In ordering the $7 million penalty, Justice Burley described the misrepresentations as “serious” and “deliberate”, and noted that the scarcity representations were made on “an industrial scale”. His Honour also had regard to the need to deter other companies from engaging in similar conduct, and to make it clear to online companies that they are subject to the Australian Consumer Law. The ACCC media release can be viewed here. We have covered the decision on liability in detail in our website article.

iSelect ordered to pay $8.5 million in penalties for misleading consumers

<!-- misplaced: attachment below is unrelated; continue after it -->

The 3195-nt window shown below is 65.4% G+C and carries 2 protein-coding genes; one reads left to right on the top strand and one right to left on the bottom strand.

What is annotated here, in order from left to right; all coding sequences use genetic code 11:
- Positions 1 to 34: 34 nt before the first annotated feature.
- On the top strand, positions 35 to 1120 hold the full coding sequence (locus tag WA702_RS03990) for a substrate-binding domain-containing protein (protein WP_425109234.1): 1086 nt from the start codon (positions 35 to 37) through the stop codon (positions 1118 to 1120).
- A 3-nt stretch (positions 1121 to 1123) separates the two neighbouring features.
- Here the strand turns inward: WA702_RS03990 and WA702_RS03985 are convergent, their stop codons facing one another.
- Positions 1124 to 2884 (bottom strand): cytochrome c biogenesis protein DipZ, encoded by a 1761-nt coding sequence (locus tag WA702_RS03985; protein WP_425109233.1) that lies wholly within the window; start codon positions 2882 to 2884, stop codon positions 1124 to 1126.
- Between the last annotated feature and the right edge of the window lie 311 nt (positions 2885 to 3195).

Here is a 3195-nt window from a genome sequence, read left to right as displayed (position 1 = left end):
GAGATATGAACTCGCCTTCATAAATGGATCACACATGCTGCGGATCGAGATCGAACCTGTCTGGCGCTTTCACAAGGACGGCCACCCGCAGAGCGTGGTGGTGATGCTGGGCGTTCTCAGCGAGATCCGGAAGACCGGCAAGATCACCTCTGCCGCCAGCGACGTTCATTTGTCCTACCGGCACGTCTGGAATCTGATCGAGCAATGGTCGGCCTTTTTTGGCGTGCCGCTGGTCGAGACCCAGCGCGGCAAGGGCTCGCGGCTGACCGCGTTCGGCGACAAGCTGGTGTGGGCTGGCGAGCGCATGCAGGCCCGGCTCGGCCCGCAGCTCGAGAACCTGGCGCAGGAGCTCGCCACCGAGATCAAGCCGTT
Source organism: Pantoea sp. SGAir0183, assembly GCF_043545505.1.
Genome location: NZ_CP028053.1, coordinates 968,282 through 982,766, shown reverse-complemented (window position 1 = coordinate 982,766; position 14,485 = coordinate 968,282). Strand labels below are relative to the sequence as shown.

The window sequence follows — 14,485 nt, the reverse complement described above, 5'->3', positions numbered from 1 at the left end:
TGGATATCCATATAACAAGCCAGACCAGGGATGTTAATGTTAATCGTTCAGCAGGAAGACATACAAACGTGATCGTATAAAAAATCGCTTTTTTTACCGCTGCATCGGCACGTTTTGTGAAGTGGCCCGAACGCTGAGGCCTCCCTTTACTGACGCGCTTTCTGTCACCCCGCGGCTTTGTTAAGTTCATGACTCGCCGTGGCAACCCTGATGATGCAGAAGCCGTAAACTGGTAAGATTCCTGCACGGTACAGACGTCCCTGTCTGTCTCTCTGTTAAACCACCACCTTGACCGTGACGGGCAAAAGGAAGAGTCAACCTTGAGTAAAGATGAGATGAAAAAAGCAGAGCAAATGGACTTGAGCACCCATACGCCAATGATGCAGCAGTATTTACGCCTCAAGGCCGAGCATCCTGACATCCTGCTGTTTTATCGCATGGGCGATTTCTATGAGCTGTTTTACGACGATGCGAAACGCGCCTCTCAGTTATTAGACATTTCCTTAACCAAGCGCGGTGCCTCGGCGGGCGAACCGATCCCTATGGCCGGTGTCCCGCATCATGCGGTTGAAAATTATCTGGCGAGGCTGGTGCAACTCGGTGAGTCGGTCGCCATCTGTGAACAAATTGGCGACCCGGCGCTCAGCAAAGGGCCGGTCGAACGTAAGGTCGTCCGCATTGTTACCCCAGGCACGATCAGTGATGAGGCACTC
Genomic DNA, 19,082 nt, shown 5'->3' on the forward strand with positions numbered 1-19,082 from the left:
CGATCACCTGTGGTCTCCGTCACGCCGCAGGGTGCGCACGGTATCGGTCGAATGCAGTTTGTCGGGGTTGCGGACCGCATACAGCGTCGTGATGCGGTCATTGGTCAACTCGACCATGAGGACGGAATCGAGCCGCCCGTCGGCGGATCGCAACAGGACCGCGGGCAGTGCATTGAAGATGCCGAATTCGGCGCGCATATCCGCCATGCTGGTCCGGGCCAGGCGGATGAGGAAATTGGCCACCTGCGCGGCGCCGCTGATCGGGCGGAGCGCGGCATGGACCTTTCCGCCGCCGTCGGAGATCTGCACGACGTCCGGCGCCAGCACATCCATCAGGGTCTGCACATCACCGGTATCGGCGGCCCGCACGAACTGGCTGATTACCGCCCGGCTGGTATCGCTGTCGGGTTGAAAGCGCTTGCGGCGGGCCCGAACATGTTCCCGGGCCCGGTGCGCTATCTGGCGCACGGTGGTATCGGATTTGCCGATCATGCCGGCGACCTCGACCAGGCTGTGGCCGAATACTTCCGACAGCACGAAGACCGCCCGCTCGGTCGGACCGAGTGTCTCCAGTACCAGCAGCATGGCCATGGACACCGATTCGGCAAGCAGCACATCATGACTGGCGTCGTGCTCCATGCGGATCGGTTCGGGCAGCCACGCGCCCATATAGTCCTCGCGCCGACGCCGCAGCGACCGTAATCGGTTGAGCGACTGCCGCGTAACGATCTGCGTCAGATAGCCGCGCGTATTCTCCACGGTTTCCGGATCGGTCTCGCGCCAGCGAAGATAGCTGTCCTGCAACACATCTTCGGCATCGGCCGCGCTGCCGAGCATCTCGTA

The Federal Court of Australia has ordered iSelect, which provides an electricity comparison service, to pay $8.5 million in penalties for misleading consumers by representing that it would compare all electricity plans offered by its partners and recommend the most suitable plan. Instead, during the period between November 2016 and December 2018, iSelect restricted the number of electricity plans which it compared and therefore recommended plans that were not necessarily the most suitable. iSelect also failed to disclose that certain plans were only available via the call centres of its retail partners, and misrepresented the price of some plans due to an error in its website code. iSelect admitted liability and made joint submissions with the ACCC regarding appropriate penalties, which were accepted by Justice Moshinsky. The ACCC media release can be viewed here.

ACCC commences proceedings against Fuji alleging unfair contract terms